The many faces of today's facial recognition technology
The many faces of today's facial recognition technology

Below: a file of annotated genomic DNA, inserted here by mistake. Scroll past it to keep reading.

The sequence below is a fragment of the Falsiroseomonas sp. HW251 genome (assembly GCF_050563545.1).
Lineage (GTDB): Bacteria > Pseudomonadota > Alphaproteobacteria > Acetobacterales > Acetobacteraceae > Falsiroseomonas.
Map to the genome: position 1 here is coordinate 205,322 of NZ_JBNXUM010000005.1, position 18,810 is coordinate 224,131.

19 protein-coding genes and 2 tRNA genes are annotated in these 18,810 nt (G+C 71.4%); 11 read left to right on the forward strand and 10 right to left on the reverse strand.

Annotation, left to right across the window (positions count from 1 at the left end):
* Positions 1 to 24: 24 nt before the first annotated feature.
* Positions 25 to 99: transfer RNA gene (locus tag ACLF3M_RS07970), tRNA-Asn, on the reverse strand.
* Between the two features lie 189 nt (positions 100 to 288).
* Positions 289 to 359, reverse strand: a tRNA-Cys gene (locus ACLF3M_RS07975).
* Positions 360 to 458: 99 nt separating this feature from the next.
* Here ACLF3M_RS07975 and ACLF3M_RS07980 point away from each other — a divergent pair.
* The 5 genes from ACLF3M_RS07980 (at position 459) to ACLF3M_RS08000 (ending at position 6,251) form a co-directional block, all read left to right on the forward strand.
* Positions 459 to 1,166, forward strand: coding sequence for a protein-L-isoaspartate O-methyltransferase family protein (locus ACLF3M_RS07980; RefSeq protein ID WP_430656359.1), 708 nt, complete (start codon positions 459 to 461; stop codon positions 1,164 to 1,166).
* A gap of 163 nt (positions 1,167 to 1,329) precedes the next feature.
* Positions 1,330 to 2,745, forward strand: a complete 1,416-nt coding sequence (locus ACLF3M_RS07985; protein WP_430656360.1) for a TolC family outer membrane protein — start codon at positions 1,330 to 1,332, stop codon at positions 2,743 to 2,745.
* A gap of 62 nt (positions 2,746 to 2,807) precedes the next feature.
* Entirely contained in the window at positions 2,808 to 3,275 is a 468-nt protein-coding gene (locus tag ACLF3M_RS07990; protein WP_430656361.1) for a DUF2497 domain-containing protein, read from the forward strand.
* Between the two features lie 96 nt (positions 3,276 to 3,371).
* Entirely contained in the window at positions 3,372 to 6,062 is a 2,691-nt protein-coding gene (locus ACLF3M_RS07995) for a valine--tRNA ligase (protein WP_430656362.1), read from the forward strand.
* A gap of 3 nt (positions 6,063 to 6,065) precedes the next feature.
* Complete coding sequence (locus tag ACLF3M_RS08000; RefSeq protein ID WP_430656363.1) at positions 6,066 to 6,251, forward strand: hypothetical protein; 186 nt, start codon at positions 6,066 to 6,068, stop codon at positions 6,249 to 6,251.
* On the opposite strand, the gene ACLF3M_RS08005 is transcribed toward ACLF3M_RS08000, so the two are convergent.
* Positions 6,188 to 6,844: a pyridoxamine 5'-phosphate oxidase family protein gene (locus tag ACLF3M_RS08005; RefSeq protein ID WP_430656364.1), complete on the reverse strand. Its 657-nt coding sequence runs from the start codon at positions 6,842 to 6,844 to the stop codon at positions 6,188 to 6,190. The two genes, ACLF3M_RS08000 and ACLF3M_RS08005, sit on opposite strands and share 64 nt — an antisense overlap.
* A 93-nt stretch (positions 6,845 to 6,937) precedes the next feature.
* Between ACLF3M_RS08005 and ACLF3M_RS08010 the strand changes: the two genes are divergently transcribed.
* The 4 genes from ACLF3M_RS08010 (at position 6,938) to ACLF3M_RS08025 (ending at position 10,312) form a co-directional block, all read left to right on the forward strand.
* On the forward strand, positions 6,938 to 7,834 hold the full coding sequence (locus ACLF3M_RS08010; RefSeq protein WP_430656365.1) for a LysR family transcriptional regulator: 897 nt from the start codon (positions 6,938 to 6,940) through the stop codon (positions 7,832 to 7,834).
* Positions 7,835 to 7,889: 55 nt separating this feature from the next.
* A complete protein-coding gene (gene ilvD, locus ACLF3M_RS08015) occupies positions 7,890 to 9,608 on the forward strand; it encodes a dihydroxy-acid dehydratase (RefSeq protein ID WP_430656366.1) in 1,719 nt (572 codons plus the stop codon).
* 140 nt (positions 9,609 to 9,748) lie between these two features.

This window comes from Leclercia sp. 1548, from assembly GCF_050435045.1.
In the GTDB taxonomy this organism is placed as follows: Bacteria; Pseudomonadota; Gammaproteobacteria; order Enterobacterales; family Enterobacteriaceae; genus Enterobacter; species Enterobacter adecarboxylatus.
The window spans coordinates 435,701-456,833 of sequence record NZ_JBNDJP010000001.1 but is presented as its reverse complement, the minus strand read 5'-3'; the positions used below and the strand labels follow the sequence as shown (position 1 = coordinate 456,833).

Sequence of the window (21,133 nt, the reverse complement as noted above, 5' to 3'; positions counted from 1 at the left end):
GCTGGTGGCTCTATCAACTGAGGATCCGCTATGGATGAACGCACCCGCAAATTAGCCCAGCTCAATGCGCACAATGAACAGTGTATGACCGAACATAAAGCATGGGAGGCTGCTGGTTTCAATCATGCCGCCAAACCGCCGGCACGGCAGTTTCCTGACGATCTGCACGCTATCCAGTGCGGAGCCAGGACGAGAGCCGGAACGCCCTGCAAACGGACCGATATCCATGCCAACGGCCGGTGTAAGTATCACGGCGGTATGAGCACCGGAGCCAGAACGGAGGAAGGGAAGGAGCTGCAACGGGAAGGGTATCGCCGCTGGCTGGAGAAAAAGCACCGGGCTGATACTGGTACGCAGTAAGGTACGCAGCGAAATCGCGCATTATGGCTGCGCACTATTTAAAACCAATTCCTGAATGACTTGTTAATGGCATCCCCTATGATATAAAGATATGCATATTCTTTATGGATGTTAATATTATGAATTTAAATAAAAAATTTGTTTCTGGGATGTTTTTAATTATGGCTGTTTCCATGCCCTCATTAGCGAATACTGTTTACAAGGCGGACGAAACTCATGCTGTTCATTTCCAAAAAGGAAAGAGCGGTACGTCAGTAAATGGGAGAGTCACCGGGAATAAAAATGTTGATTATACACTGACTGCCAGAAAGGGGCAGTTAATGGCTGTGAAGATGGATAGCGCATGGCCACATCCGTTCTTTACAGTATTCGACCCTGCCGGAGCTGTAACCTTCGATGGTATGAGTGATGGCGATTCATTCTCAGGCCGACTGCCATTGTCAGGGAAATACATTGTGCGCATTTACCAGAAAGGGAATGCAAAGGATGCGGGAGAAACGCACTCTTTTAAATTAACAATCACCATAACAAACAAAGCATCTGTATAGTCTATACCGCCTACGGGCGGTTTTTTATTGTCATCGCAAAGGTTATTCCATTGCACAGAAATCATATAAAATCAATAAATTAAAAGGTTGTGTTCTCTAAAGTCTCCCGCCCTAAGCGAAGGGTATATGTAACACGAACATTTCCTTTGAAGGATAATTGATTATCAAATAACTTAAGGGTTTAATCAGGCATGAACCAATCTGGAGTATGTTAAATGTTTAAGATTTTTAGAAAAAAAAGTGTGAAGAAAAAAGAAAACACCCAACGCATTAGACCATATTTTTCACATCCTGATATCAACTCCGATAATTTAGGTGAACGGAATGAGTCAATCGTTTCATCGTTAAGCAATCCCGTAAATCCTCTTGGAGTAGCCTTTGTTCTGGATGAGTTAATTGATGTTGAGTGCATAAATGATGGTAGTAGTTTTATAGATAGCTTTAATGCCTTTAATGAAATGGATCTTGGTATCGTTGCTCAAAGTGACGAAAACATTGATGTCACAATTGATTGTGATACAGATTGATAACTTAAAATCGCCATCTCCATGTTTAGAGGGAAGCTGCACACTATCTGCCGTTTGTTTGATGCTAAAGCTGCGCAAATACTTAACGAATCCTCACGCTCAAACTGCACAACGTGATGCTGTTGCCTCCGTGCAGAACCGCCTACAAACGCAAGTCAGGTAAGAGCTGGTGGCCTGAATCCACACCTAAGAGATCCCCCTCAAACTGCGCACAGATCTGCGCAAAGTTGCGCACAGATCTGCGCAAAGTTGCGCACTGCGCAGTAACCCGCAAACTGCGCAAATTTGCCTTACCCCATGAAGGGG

The use of facial recognition has become a highly debated topic recently, and has increasingly and misleadingly been criticised by some for being an unethical tool used to spy on the public. The reason for such criticism is however largely due to lack of information and regulation around the technology. Used proportionately and responsibly, facial recognition can and should be a force for good. It has the ability to do a lot more to increase security in the future – from street crime to airport security, all the way through to helping those battling addiction, the technology can take security and operations to new heights. These systems can memorise the faces of persons of interest, networks of gang members, wanted criminals and those suspected of involvement in serious violent crimes The rise in knife crime Knife crime has dominated the headlines in the UK throughout the year. Recent statistics show the number of people being admitted to emergency care due to attacks by a sharp object to be up by nearly 40 per cent from two years ago, whilst the number of children under the age of 18 being admitted to hospitals with stab wounds is up by 86 per cent in only four years. This recent surge in knife crime has put police forces under immense pressure, and the intelligent use of facial recognition has a role to play in enabling more informed stop & search interventions. Currently UK police can stop and search an individual they suspect to be carrying drugs or weapons or both, or they can stop and search a person in a location where there have been or are considered likely to be “incidents involving serious violence.” In both cases they must do so with access to limited information, leaving themselves open to accusations of bias or discrimination. Knife crime dominated the headlines in the UK throughout 2018 Police systems benefiting crime investigations This is where facial recognition can offer up additional intelligence. These systems can memorise the faces of persons of interest, networks of gang members, wanted criminals and those suspected of involvement in serious violent crimes. Furthermore, these systems don’t need prior personal engagement to recognise an individual and see only data, not gender, age or race. Facial recognition thus helps eliminate both weapons and criminals off the streets and potentially prevent crimes before they have a chance to take place. The technology doesn’t take the decision away from the human police officer. However, it does bring greater transparency and context to the decision-making process of whether a stop and search intervention is justified.  Similarly, the advanced technology can recognise and match an individual seen on a CCTV camera at a crime scene to someone the police encounters on the streets some time later, justifying a stop and search on that individual. Its ability to check in real time if a person is on a criminal watchlist adds an extra layer to the decision-making process prior to conducting a stop and search, lowering the likelihood of discrimination. Facial recognition thus helps eliminate both weapons and criminals off the streets and potentially prevent crimes before they have a chance to take place. Gambling addiction and how facial recognition can help There are an estimated 593,000 people in the UK currently battling a gambling problem, making it a serious public health issue in the country. Having understood the gravity of the issue, the UK gambling commission have set limits and advice in place to help those suffering this addiction; yet as with all addictions, gambling is a tough habit to beat. In order to put effective limitations in place and make a real difference, the gambling commission needs the right technology to protect those most vulnerable in the industry.   Facial recognition technology is able to keep track of customers and thus help gambling companies in protecting their customers Facial recognition technology is able to keep track of customers and thus help gambling companies in protecting their customers to a higher degree. Monitoring those entering and moving around gambling areas is an extremely difficult task for human staff to do alone, especially in large crowded areas such as casinos. Facial recognition technology installed around the premises would be able to help the company and the staff to identify people who have registered as gambling addicts, and keep record of their day’s play in order to inform staff if and when it was time for them to stop. It would also be able to ensure effective self-exclusion procedures, by identifying a self-excluded individual via CCTV as soon as they entered the venue to then allow security staff to respectfully escort them out. Utilising facial recognition at airport security Facial recognition has by now become a normal sight at many airports around the world. Several people today hold a so-called biometric passport, which allows them to skip the normally longer queues and instead walk through an automated ePassport control to proceed to the gate faster without having to deal with control officers. Facial recognition used in this way has managed to significantly cut waiting times at the passport control, but it also has the ability to enhance security in and around airports. Facial recognition uses algorithms to match physical characteristics against photos and videos of people's faces Earlier this year, facial recognition technology managed to catch an imposter trying to enter the US at the Washington Dulles Airport. The false passport may have been uncaught by the human eye, yet due to the accuracy of the facial recognition technology it managed to help officers catch the imposter and bring him to justice. Facial recognition thus allows officers to identify an individual faster and more accurately than the human eye. Facial recognition uses algorithms to match physical characteristics against photos and videos of people's faces, which have been collected from visas, passports and other sources.   Facial recognition allows officers to identify an individual faster and more accurately than the human eye At airports the use of facial recognition has proved to both enhance security as well as speed up processes such as check-inWhilst some critics may worry about issues of privacy related to the technology, at airports the use of facial recognition has proved to both enhance security as well as speed up processes such as check-in and, in the future, even boarding proceedings. If used correctly and proportionately, facial recognition can help safeguard the public and improve national security on several fronts. Whilst the many benefits of facial recognition are evident, the lack of regulation and understanding of the technology has led to misconception around how it works and what it is used for. Facial recognition technology can match faces in crowded public places against criminal watch lists, and register faces that match with those on criminal watch lists – whilst ignoring everyone else.